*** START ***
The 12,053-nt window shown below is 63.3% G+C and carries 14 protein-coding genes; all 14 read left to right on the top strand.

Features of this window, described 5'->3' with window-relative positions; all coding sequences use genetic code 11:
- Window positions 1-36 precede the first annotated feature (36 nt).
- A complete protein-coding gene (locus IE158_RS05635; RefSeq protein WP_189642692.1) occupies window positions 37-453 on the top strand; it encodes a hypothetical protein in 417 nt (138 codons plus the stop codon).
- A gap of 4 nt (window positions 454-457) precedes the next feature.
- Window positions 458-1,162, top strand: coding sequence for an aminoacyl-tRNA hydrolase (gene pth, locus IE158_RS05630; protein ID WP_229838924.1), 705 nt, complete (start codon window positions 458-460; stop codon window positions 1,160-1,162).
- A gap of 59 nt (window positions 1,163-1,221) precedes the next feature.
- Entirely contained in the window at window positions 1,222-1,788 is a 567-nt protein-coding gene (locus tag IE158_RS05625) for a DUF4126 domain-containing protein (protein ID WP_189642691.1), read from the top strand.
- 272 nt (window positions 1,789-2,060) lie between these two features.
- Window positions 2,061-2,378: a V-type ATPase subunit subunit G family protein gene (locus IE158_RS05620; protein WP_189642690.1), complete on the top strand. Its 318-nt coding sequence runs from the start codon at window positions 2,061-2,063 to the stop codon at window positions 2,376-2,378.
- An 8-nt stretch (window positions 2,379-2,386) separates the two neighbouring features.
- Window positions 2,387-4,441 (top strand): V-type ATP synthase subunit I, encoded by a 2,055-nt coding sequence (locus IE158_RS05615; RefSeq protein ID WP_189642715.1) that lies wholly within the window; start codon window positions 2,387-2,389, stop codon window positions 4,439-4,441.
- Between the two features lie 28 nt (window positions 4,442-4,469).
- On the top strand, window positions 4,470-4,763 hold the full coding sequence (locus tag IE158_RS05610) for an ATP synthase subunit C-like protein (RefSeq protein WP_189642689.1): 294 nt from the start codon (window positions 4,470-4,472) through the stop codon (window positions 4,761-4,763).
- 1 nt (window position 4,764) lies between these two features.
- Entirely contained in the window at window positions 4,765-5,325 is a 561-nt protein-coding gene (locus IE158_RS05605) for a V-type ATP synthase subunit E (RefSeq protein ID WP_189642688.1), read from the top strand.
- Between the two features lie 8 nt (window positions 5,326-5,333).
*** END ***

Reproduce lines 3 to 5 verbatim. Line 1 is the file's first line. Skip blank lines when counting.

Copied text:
- Window positions 1-36 precede the first annotated feature (36 nt).
- A complete protein-coding gene (locus IE158_RS05635; RefSeq protein WP_189642692.1) occupies window positions 37-453 on the top strand; it encodes a hypothetical protein in 417 nt (138 codons plus the stop codon).
- A gap of 4 nt (window positions 454-457) precedes the next feature.